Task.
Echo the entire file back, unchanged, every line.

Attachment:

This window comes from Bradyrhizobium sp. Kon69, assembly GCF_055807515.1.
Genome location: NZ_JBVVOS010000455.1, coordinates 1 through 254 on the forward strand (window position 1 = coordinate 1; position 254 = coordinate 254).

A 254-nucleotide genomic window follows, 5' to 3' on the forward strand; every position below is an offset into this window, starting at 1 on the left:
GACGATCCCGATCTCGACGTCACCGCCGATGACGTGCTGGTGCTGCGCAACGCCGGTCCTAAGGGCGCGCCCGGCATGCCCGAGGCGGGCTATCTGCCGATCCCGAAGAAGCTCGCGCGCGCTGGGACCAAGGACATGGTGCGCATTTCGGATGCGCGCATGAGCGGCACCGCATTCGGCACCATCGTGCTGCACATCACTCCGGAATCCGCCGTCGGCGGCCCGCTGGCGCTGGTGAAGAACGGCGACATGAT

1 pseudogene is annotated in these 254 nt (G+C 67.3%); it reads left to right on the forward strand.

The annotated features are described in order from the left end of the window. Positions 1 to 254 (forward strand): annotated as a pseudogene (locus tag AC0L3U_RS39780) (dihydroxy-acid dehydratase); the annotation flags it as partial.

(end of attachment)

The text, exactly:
This window comes from Bradyrhizobium sp. Kon69, assembly GCF_055807515.1.
Genome location: NZ_JBVVOS010000455.1, coordinates 1 through 254 on the forward strand (window position 1 = coordinate 1; position 254 = coordinate 254).

A 254-nucleotide genomic window follows, 5' to 3' on the forward strand; every position below is an offset into this window, starting at 1 on the left:
GACGATCCCGATCTCGACGTCACCGCCGATGACGTGCTGGTGCTGCGCAACGCCGGTCCTAAGGGCGCGCCCGGCATGCCCGAGGCGGGCTATCTGCCGATCCCGAAGAAGCTCGCGCGCGCTGGGACCAAGGACATGGTGCGCATTTCGGATGCGCGCATGAGCGGCACCGCATTCGGCACCATCGTGCTGCACATCACTCCGGAATCCGCCGTCGGCGGCCCGCTGGCGCTGGTGAAGAACGGCGACATGAT

1 pseudogene is annotated in these 254 nt (G+C 67.3%); it reads left to right on the forward strand.

The annotated features are described in order from the left end of the window. Positions 1 to 254 (forward strand): annotated as a pseudogene (locus tag AC0L3U_RS39780) (dihydroxy-acid dehydratase); the annotation flags it as partial.